The Centre for Solution Focused Practice

Slowing down

Chris Iveson and I (Evan George) are currently hosting and facilitating the latest iteration of the BRIEF Advanced Certificate in Solution Focused Practice which started in October and which lasts over the course of twenty-four Monday afternoons taking us through to next summer. We are both hugely looking forward to it. However it is also a time for reflection and what I have been thinking about in particular is something that has preoccupied me not infrequently in the past. Since the Solution Focused approach truly is conceptually simple and straightforward, after all there is nothing much to understand, what makes the approach less than easy to learn. It is clearly not the questions that we ask. Best Hopes questions, preferred future questions, scales questions. These are not difficult. Neither I think is it the flow of the conversation, the default shape of sessions. There is I think a clear and obvious shape that makes sense. Even the things that we do not do are simple, even if breaking the habits of years of problem-focused conceptualisation takes discipline. Yet all the same it is not difficult to understand that we do not focus the conversation directly on the problem, we do not hypothesise about problem causation, we let go of our own ideas about the solution, either what it is or how it might best be reached, we do not delve below the surface, we do not assign tasks, we do not impose our own language and so on. There truly is nothing difficult about any of this. So what is it that lies at the heart of successful Solution Focused Practice which perhaps is trickier to learn?

As I was thinking today, and I have perhaps changed my mind on this (something that we surely all have the right to do), it struck me that the greatest challenge lies in slowing down. Insoo Kim Berg is frequently credited with saying ‘if you want to go fast . . . go slow’, although in Brief Coaching for Lasting Solutions (Berg and Szabo, 2005, p.68) Insoo credits Lao-tzu.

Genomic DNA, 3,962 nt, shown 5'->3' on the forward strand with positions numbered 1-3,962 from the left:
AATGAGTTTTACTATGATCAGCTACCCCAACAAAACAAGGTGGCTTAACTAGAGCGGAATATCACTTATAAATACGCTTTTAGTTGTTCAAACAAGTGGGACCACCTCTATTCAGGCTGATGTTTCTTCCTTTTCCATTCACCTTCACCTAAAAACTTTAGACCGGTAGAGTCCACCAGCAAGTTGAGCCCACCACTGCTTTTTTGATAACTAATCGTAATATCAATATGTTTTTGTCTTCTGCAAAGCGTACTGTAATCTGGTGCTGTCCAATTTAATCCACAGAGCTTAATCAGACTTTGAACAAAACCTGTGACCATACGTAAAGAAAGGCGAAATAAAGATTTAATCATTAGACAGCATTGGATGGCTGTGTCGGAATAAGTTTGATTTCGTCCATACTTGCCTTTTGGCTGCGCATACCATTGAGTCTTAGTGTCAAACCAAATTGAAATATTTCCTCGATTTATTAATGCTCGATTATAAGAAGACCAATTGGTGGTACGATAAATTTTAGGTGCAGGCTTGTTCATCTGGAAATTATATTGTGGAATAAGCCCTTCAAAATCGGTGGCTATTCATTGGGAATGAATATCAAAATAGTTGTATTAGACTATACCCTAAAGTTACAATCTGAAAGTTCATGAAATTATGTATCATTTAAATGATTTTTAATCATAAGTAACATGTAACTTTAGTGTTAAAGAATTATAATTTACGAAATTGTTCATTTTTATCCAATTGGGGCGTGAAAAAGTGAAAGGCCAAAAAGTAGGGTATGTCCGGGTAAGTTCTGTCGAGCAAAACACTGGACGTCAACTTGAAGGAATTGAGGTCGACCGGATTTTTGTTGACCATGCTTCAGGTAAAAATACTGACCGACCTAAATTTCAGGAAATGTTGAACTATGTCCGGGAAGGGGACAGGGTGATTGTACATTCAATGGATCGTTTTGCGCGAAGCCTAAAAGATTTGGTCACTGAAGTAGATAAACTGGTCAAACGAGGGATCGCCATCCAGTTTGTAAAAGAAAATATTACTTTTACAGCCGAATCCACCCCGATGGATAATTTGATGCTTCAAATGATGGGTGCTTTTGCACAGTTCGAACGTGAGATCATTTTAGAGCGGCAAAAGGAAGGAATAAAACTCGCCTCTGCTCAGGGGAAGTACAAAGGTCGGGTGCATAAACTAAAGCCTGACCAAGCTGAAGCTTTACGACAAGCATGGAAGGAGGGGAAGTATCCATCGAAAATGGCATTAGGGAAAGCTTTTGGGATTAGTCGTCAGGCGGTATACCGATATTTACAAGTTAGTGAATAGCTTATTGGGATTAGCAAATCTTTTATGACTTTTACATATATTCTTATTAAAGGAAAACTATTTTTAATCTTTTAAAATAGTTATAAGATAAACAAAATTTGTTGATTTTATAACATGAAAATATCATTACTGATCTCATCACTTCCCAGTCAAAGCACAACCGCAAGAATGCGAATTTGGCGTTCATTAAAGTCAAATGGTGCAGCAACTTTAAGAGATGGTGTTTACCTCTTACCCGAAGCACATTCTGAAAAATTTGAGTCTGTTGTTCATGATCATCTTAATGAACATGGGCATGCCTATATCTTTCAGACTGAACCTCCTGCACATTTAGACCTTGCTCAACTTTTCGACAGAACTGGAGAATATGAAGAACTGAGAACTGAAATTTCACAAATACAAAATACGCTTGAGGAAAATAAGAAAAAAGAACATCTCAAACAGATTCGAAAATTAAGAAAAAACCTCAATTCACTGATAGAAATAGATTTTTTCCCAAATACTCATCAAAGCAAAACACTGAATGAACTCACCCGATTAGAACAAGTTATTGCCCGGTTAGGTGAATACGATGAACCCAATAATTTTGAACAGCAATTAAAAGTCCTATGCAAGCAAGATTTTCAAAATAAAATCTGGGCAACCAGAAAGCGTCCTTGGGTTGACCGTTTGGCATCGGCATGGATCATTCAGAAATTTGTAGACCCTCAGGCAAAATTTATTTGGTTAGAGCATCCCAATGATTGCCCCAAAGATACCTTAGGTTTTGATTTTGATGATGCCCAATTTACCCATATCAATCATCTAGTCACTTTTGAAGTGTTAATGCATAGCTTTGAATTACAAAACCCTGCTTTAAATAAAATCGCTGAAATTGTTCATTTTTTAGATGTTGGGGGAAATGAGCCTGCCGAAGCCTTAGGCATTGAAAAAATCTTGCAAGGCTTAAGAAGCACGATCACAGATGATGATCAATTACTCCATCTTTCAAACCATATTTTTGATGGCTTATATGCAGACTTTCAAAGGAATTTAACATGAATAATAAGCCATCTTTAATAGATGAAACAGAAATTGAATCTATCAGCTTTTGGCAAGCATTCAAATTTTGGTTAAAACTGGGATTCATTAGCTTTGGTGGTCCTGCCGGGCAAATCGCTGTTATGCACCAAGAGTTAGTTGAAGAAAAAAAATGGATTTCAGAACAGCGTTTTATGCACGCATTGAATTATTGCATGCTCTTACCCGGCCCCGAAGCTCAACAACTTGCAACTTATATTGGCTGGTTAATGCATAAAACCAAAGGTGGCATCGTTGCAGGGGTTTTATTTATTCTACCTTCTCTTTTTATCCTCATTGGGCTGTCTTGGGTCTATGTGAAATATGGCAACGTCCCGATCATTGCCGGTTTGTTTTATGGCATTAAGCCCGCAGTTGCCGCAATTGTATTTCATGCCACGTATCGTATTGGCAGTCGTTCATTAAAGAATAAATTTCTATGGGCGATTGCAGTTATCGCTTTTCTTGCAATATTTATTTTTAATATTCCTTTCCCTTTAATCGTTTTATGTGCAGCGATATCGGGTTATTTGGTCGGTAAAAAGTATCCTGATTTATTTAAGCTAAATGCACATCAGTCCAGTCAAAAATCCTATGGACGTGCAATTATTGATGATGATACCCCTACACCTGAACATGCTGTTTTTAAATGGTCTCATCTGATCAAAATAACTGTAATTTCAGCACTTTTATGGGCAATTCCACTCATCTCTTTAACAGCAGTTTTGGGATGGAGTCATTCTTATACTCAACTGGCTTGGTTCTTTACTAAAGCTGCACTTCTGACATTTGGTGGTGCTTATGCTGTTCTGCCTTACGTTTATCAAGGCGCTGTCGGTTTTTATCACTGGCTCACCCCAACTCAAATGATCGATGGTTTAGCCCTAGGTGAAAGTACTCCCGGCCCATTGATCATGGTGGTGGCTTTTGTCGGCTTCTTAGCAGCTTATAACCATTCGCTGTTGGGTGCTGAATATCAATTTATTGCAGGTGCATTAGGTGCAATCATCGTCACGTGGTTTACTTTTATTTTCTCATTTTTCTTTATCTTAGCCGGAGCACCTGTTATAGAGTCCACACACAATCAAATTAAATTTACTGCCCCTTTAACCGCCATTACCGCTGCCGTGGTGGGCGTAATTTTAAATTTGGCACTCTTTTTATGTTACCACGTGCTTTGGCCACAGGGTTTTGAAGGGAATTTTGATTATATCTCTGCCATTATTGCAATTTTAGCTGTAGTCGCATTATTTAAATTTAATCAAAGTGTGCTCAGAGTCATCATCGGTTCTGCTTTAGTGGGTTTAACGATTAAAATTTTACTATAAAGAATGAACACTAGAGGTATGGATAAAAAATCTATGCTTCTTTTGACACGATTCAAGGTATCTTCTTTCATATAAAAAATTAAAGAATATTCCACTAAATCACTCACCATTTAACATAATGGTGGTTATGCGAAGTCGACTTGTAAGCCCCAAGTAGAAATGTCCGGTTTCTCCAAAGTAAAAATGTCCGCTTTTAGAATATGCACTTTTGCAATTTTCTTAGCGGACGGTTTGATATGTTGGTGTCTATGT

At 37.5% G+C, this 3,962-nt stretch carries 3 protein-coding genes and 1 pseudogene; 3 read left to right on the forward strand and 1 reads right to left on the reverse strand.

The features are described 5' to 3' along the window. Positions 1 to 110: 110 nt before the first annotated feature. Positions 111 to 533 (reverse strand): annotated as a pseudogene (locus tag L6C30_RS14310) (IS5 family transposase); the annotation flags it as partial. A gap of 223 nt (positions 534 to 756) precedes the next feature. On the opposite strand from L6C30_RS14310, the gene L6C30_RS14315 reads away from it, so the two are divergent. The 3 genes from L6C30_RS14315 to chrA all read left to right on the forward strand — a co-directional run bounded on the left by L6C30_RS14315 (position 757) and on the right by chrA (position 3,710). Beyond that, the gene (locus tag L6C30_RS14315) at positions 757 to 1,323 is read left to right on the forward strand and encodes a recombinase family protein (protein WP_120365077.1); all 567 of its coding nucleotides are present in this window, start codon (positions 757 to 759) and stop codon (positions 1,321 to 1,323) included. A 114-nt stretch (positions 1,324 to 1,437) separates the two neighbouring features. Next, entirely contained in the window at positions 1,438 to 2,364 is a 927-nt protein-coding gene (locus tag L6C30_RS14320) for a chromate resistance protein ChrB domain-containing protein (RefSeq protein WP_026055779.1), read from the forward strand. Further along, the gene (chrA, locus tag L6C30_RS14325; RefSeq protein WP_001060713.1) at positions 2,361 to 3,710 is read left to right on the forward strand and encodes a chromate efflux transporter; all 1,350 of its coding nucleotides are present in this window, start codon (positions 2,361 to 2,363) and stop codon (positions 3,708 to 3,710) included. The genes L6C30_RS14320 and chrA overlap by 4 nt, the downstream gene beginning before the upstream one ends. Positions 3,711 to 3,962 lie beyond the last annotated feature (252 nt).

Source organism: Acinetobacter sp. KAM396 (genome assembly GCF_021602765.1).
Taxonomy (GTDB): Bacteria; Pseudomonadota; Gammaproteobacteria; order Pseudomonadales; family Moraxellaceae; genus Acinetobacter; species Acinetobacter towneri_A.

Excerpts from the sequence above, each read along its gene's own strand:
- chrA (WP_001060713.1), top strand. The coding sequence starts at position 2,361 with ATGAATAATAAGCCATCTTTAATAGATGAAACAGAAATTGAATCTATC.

You could theoretically imagine a Solution Focused conversation on the following lines:

Worker: ‘So what are your best hopes from our talking together?’.

Client: ‘I just want more confidence, and perhaps liking myself a bit more, I really don’t like the person that I have become of late’.

Worker: ‘And if you woke up tomorrow with more confidence and liking yourself more in the way that was just right for you and those around you, how would you know?’

Cl: ‘I’d have more energy, I’d go out more, I’d see my friends, I’d answer the phone, I’d be interested in the people around me . . . yeah it would make a huge difference’.

Wo: ‘So on a scale of 0 to 10, with 10 standing for all of your best hopes happening and 0 standing for the opposite of that, where would you put things at the moment?’

Cl: ‘Well I’d put things at about 2 to 3’

Wo: ‘ so how come things are at a 2 to 3 and not at 0?’

Cl: ‘Well I do go out sometimes and I have been answering the phone sometimes recently’.

Wo: ‘And if things were to move just one point up how would you know?’

Cl: . . . . . . . . .

Now of course this is a Solution Focused conversation; there is nothing problem-focused here, and yet, as all of you reading this (ridiculous) excerpt will already have been aware, this conversation has an absolutely minimal chance of making a difference in the client’s life. Of course once in a while we might all get lucky but it is very, very, unlikely. It is in the slowing down and the developing of detail in the client’s descriptions that the possibility of change seems to lie and herein lies the core skill of the Solution Focused practitioner. We need to develop a hugely wide repertoire of questions that support the client in describing the preferred future, for example, in huge detail however we choose to do that. It helps to have in mind a range of structures within which the preferred future description can develop, perhaps a timeline, or centred on other person perspectives, or detailed in relation to the multiple possible contexts within which difference can be described, home, work, with friends, at school or college, in the playground, in the classroom, on the way to school, over breakfast, lying in bed before we have even got up, and so on.

So, whether they know it or not, our Advanced Certificate group are going to be spending more time than they are yet likely to realise on slowing down and developing the detail in people’s descriptions that makes a difference. Bring it on – it is going to be fun.

Berg, Insoo Kim and Szabo, Peter (2005) Brief Coaching for Lasting Solutions. New York; Norton.

Evan George


01 October 2023


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